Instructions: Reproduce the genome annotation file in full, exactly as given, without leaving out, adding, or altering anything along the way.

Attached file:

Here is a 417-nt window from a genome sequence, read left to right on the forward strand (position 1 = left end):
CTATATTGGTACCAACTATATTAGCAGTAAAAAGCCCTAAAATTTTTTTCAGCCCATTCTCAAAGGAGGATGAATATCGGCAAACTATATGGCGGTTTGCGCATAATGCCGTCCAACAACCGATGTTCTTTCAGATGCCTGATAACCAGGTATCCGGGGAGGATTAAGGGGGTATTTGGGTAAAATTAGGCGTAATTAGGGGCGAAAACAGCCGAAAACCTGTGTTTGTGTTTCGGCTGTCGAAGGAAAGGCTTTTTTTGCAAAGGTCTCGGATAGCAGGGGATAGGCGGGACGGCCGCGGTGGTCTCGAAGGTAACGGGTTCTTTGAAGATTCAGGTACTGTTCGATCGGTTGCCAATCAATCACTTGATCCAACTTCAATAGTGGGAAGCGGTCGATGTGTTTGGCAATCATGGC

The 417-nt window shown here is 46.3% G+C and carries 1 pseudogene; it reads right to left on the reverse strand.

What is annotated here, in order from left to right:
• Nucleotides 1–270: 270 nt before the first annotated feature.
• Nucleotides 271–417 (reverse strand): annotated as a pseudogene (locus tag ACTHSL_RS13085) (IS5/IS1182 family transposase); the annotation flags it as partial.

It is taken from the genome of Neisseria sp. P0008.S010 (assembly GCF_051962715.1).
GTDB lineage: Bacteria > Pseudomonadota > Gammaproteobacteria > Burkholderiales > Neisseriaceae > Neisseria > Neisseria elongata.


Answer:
Here is a 417-nt window from a genome sequence, read left to right on the forward strand (position 1 = left end):
CTATATTGGTACCAACTATATTAGCAGTAAAAAGCCCTAAAATTTTTTTCAGCCCATTCTCAAAGGAGGATGAATATCGGCAAACTATATGGCGGTTTGCGCATAATGCCGTCCAACAACCGATGTTCTTTCAGATGCCTGATAACCAGGTATCCGGGGAGGATTAAGGGGGTATTTGGGTAAAATTAGGCGTAATTAGGGGCGAAAACAGCCGAAAACCTGTGTTTGTGTTTCGGCTGTCGAAGGAAAGGCTTTTTTTGCAAAGGTCTCGGATAGCAGGGGATAGGCGGGACGGCCGCGGTGGTCTCGAAGGTAACGGGTTCTTTGAAGATTCAGGTACTGTTCGATCGGTTGCCAATCAATCACTTGATCCAACTTCAATAGTGGGAAGCGGTCGATGTGTTTGGCAATCATGGC

The 417-nt window shown here is 46.3% G+C and carries 1 pseudogene; it reads right to left on the reverse strand.

What is annotated here, in order from left to right:
• Nucleotides 1–270: 270 nt before the first annotated feature.
• Nucleotides 271–417 (reverse strand): annotated as a pseudogene (locus tag ACTHSL_RS13085) (IS5/IS1182 family transposase); the annotation flags it as partial.

It is taken from the genome of Neisseria sp. P0008.S010 (assembly GCF_051962715.1).
GTDB lineage: Bacteria > Pseudomonadota > Gammaproteobacteria > Burkholderiales > Neisseriaceae > Neisseria > Neisseria elongata.